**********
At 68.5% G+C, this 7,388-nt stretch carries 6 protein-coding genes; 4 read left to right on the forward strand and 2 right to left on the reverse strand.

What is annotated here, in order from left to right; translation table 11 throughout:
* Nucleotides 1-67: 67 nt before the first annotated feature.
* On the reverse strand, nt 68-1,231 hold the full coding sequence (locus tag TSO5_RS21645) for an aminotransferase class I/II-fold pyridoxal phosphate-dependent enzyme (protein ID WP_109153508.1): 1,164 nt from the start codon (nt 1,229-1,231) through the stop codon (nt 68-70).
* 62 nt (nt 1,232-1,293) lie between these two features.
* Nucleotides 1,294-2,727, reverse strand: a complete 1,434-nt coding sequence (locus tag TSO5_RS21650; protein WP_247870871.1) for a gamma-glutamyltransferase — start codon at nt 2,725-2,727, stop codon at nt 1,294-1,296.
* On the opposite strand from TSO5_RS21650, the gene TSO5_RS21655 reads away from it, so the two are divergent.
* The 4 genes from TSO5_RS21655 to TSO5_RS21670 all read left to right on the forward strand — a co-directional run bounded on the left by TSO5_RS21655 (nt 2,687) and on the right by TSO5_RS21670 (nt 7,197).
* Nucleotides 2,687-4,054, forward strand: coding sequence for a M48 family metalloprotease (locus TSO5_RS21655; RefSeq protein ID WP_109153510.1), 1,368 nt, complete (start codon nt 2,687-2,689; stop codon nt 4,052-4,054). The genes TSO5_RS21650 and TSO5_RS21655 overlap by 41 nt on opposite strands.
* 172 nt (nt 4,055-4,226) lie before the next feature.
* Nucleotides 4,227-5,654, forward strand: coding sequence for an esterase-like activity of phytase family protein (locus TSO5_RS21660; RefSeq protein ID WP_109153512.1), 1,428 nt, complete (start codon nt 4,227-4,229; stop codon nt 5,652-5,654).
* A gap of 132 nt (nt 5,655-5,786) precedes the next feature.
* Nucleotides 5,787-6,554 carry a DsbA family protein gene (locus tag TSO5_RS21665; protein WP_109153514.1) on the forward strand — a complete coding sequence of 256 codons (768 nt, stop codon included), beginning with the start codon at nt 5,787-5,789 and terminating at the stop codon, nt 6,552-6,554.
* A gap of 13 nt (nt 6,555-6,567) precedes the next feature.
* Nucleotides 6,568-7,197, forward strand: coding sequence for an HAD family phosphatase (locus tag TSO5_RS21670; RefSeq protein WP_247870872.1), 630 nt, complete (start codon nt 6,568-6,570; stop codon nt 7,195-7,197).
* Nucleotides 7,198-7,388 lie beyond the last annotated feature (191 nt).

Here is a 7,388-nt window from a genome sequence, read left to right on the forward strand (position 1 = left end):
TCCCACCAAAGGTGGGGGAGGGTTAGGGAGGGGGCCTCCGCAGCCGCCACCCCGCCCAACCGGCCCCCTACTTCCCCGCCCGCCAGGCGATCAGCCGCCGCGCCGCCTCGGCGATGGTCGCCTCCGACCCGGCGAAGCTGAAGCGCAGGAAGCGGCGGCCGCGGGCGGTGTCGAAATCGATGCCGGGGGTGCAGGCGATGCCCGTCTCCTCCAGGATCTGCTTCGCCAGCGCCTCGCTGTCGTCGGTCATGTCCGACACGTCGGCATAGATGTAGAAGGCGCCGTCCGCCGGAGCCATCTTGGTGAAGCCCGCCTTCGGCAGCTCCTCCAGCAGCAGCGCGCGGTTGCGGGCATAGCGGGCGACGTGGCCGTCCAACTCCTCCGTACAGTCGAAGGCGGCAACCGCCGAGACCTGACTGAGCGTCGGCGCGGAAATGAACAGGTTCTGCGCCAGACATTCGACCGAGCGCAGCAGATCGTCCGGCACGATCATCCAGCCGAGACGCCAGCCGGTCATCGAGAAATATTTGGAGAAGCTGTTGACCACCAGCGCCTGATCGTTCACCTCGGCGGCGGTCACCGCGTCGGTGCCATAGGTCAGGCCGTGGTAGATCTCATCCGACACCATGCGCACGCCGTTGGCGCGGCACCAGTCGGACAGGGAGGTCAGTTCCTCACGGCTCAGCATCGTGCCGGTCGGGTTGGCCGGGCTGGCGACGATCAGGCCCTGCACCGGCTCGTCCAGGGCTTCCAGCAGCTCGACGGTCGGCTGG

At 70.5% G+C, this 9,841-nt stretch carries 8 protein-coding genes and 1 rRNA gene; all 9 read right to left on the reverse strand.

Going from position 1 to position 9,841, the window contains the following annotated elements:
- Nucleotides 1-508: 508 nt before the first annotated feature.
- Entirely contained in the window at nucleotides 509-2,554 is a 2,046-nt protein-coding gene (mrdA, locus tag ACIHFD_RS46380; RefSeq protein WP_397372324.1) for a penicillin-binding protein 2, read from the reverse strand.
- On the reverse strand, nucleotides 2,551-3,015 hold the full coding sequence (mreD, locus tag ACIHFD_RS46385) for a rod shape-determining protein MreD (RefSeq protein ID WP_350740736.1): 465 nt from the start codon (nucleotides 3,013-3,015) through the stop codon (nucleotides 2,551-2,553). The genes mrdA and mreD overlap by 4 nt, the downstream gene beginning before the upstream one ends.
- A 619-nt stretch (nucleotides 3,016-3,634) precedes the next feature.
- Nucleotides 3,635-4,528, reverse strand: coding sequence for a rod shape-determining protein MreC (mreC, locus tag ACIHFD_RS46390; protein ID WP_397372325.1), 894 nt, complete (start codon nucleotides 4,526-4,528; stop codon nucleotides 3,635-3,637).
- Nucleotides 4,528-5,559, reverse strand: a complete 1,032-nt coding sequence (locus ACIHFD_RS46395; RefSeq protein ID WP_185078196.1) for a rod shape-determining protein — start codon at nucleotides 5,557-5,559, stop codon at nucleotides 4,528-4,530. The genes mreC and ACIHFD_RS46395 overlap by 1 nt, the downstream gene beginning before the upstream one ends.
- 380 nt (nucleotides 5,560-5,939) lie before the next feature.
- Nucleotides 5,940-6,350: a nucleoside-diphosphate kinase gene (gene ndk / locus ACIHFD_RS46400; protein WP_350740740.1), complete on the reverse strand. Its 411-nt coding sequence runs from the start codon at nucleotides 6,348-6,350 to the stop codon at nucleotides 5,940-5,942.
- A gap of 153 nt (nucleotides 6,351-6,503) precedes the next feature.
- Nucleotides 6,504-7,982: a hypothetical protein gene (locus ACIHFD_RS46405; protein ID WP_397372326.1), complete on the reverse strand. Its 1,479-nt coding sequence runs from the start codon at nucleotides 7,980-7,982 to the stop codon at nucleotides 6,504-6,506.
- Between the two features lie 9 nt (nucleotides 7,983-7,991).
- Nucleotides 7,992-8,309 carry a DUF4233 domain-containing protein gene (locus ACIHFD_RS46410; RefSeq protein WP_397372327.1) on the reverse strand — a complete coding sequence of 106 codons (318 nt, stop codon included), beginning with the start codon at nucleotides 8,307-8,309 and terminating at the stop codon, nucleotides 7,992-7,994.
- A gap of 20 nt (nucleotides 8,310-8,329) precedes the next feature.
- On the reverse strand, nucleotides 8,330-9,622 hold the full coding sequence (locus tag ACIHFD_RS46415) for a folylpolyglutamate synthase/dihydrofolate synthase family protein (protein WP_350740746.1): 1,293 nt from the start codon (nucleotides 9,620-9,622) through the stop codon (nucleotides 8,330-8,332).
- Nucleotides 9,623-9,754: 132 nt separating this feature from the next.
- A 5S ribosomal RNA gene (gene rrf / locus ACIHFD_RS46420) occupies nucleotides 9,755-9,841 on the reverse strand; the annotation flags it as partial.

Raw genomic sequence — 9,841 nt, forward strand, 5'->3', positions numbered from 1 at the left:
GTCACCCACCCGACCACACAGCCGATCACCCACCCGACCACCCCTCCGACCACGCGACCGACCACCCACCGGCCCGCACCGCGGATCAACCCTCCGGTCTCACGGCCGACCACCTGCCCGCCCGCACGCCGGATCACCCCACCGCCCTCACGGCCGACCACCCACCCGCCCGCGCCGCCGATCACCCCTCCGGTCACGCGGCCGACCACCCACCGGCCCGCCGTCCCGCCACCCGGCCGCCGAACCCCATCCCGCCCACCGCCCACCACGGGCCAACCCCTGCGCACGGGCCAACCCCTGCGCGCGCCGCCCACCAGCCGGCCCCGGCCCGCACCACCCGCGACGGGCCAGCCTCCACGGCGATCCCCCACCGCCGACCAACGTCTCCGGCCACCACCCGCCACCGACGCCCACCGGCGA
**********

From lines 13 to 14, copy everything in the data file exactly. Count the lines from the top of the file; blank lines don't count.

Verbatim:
* Nucleotides 5,787-6,554 carry a DsbA family protein gene (locus tag TSO5_RS21665; protein WP_109153514.1) on the forward strand — a complete coding sequence of 256 codons (768 nt, stop codon included), beginning with the start codon at nt 5,787-5,789 and terminating at the stop codon, nt 6,552-6,554.
* A gap of 13 nt (nt 6,555-6,567) precedes the next feature.